It was obvious when the Water Board was created that a new supply main was required from South Fork Dam, and was subsequently constructed between 1950 and 1956.

One of the problems that faced the Water District was the need for a new supply main, and the Board realized the need to serve the higher elevations in the City. This resulted in the construction of the Pryde Avenue Pump Station and Lost Lake Reservoir in 1970.

As the city continued to grow through the 1970's The Greater Nanaimo Water Board recognized the need to expand the supply of water to the north. Between 1975 and 1978 saw a major construction period for the Greater Nanaimo Water District.

The Water Board also recognized that South Fork Dam could no longer meet the growing demands of the City, and in 1974 a new Dam was constructed upstream.

The Jump Creek Dam, after construction, had a capacity of approximately 2,700,000,000 gallons (12,300,000 cubic meters). The dam was constructed with provisions to increase its capacity and in 1987 flood gates were installed on the main spillway raising the level in the dam by six feet and increasing its capacity to 3,700,000,000 gallons (16,000,000 cubic meters).

During the 1970's new supply mains and reservoir systems were constructed from Service Reservoir Number One to Aulds Road. The projects included a new supply main to College Park, a new reservoir at College Park, Pump Station at College Park, supply main College to Pryde Avenue, supply main from Rock City Road to Rutherford Road, and a new reservoir and pump station at Rutherford Road. In 1978 a new section of supply main was constructed between Extension and Number One Reservoir. The same year a new water treatment facility was constructed in Extension.

As growth continued through the 1980's the need for further improvements were required, and over the next decade to 1990 a whole new series of improvements were constructed. These projects included the full duplication of the supply main that was completed in phases just ahead of demand requirements. The finished duplication of the supply main raised the system's capacity from 50 to 225 million litres per day. The construction program also included a supply main, reservoir, and pump station at Duke Point, and a second reservoir at College Park.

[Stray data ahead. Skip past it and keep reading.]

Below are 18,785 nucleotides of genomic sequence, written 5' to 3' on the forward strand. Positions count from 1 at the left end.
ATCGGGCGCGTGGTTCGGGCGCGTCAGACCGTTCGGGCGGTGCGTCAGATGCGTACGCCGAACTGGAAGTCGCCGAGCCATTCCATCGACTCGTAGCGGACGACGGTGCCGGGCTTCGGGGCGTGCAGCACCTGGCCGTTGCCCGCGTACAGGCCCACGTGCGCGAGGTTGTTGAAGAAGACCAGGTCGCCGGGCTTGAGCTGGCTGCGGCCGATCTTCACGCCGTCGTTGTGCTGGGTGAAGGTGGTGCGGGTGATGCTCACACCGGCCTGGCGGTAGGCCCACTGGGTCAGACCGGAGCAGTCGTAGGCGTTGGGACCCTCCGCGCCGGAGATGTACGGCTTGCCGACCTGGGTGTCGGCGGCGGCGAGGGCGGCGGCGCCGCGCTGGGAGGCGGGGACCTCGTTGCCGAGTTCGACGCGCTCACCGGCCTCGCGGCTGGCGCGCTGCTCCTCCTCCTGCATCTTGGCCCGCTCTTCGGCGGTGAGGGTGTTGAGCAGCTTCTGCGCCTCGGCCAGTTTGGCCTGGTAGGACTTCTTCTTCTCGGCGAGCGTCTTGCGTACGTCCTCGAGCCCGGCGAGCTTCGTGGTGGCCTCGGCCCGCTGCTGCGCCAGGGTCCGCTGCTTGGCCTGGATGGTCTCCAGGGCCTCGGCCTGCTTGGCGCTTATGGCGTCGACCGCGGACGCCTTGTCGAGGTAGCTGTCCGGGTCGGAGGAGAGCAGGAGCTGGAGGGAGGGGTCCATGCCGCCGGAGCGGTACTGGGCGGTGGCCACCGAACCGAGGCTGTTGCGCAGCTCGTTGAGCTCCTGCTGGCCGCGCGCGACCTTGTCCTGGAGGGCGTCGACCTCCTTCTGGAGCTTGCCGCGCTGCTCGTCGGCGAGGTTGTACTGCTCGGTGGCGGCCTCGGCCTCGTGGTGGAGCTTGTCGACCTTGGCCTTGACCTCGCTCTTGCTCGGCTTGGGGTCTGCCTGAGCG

The change in water rates to full cost pricing in 1990 resulted in a moderate reduction in demand that has allowed a somewhat lower construction pace. Growth in the 1990's has resulted in the requirement for further improvements in the north end of the City. From 1990 to 1998 the Rock City Road Supply Main was replaced between Departure Bay and Lost Lake. A new reservoir was constructed at Tanya Drive, and a new supply main was constructed from Lost Lake to Tanya Drive. 1998 saw the last of these projects completed with the construction of the Lost Lake Pump Station.

In 1996 the Number One Reservoir was upgraded to meet new seismic requirements, and had new intakes and screening systems installed in the following year.

Water treatment facilities have been constantly upgraded to keep up with evolving technologies over the years.

Over the next decade the system will require moderate improvements to keep up with growth.

The biggest issue after the next decade and beyond will be the requirement for additional water storage, or an alternate supply, and possibly enhancements for water treatment.

The closing statement from an article printed on July 27th 1971 still remains true today, "Residents of the Greater Nanaimo area can get satisfaction from knowing that the supply of water to them is from an area that is free of pollution, and is capable of supplying the population for many years to come with pure, clean sparkling water".

The same article indicated that their current population was 37,000, approximately half of the present population of 72,000 in 1999.

In 2004 the GNWD was dissolved with all of its rights and assets transferred to the City of Nanaimo.